Lone Star – Chapter 7

Deliah and her team were mostly quiet while they traveled. The sound of the hovercycles was loud enough to cover up the sounds of the forests, which bothered many of them.  But between Deliah’s sensors, Torealis’s dragon senses, and Jasmine’s psychic skills, they were fairly certain that nothing would sneak up on them.

Fairly certain.  Each of them had too much experience roaming the wilderness to let down their guard- especially at night.   Occasionally, one would pace their cycle to stay alongside another, spend some time talking, then move on.

Tristan and Father Martiniros spent most of the trail this way.  At one point, Jacob pulled up alongside the two.  “How did you two end up meeting?  I mean, when I came in, you had a pretty harsh look in your eyes, Tristan.  I’d expect you’d feel the same- or worse- about vampires.”

Tristan altered his cycle’s course to accommodate him, then answered.  “For most vampires, you’re correct.  I sometimes do teachings with the academies at Tolkeen, and sometimes at Lazlo.  So when Padre brought his library to us, I was one of the scholars they asked to catalog it.”

“His library?”

The vampire nodded, then cleared his throat.  “On my travels, I came across the ruins of a very wealthy residence from before the cataclysm hit.  Everything above-ground was a shambles, but much of the under-ground structure was un-touched, even after all those years.  They had apparently been either a scholar themselves, or a great collector of books.  Many of those books are what showed me the path back to God.  Don’t worry, I won’t preach while we’re on our travels- unless you ask.”  He smiled, warmly, then sighed.

“So how is it that you’re tolerated in Tolkeen?” Jacob asked.  “I mean, no offense, you seem decent enough, but most people wouldn’t give you the chance to reason with them.  The vamps I’ve met sure don’t waste any time trying to kill Tori and I.”

“Well, aside from the gift of a large library,” Martiniros chuckled, “enough people knew me, or knew of me, before I was changed.  Once I could prove that I hadn’t given up on my path, even as a creature of darkness, people were willing to give me the chance.  Tristan here, for one, had heard my name, which is why he helped with the books.”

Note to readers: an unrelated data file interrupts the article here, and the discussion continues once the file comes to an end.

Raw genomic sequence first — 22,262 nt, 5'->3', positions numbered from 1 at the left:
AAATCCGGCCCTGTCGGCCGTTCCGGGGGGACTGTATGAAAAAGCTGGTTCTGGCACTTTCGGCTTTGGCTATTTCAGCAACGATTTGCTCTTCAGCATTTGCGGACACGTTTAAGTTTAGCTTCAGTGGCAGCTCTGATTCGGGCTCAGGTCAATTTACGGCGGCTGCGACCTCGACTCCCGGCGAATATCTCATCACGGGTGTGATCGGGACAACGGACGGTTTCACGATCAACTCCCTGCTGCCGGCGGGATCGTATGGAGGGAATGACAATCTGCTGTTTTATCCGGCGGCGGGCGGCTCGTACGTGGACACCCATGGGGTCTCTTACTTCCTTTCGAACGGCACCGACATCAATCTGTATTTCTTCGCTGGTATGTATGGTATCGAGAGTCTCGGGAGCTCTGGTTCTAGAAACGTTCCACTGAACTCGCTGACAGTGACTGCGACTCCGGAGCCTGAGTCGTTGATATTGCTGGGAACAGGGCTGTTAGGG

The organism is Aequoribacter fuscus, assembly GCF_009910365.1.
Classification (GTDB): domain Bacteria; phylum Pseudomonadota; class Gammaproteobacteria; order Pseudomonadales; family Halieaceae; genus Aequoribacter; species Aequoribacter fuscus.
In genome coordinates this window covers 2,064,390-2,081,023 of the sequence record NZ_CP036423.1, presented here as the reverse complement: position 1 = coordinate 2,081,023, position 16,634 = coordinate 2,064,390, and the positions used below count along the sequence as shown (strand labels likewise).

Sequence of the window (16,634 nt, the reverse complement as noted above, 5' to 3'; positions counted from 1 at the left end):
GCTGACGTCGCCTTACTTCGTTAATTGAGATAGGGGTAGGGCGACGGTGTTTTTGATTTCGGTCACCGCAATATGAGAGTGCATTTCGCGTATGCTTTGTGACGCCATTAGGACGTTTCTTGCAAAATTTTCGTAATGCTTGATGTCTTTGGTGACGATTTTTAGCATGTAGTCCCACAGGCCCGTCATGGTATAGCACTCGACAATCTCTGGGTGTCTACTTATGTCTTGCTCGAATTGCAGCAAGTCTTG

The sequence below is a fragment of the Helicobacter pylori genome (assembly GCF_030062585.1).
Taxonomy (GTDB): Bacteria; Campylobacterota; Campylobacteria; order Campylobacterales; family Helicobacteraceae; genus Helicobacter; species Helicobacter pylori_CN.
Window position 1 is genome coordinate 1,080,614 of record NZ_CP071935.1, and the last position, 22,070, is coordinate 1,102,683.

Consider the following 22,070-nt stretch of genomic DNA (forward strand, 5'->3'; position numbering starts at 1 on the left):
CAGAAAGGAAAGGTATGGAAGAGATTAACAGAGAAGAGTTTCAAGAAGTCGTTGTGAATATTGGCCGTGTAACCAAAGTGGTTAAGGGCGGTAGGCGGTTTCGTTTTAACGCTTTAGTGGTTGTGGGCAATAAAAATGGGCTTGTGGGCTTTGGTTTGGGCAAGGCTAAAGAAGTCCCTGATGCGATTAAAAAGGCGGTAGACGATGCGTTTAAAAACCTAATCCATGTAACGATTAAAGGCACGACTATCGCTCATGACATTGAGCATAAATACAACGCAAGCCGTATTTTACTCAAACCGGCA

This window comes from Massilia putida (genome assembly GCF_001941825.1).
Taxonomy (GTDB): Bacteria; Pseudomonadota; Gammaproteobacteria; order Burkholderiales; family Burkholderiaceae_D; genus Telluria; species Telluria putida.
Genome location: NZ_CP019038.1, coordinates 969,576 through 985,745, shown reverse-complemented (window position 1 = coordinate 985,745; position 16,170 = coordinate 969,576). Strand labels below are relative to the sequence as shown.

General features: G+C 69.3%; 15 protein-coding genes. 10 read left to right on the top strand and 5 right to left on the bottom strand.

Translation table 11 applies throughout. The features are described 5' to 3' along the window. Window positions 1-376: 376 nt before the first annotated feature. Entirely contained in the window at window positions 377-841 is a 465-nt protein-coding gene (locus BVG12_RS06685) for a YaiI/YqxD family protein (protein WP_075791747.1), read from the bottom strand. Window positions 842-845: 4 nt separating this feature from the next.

Tristan nodded.  “I had grown up in a pretty small place, and I can remember three times growing up when a gang of bandits rode into town and took over.”  He shook his head.  “But once in a while we’d get a cyber-knight who would come through and help out, even when things were sort-of peaceful.  So we knew there were helpful strangers out there, too.  One time, when I was little, some travelers came through town, stayed a few weeks, and helped out with everything from building a barn to helping a few folks who were sick.  They talked a lot about how we had to help other people out, how the world could be better if we worked together, and sometimes talked about religion if people wanted to listen.  Padre here was their leader, and it seemed like he didn’t want or expect anything in return for coming through and improving our lives.  He saved the life of one of the people in town, cured a sickness that had our doctors and herbalists scratching their heads.”

“So when we heard he’d been turned, the whole town mourned him.”

Jacob looked from one to the other, confused.

“One night, when we were heading north out of the Pecos Badlands, my people were attacked by a trio of vampires who didn’t appreciate our efforts.”  Martiniros sighed.  “There was nothing we could have done to stop them… they had just fed upon the village we had left.  They thought it would be amusing to turn a man of the Light into one of the damned.”

“Don’t vampires have some kind of control over those they turn?”

“Usually, yes, but my faith gave me a greater strength then they’d expected.  I refused to allow the curse to enslave me.  I’ve hunted down each of those three, and destroyed them.  I would have died myself if I was connected to them.”  He paused, looking up toward the moon.  “No, I won’t let the curse pull me from my path.  I’ve taken possession of the darkness, not the other way around.  In fact, those who turned me have given me the strength to do so much more for the meek of this earth.  Before, I couldn’t have hoped to challenge any of the petty dictators scattered around these lands.  All I could do was to help people to cope.  But now…” He held up a clenched fist.  “Now, after dark, I can finally do something about the injustice I see.”

Jacob nodded.  “I suppose you have plenty of bad folks to feed on.  How long can you go without having to kill?”

He shrugged.  “To be honest, my friend, I’ve never had to find out if its longer than two weeks.  There is much evil in this world, and no shortage of people who’ve proven they deserve to feel my bite.”  He chuckled.  “We’ll be seeing plenty of that where we’re going now, I’m sure.  But what of yourself?  Tristan here tells me you didn’t choose your own change, either- and I know him well enough to know he wouldn’t travel with anyone whose life depended on the death of dragons.”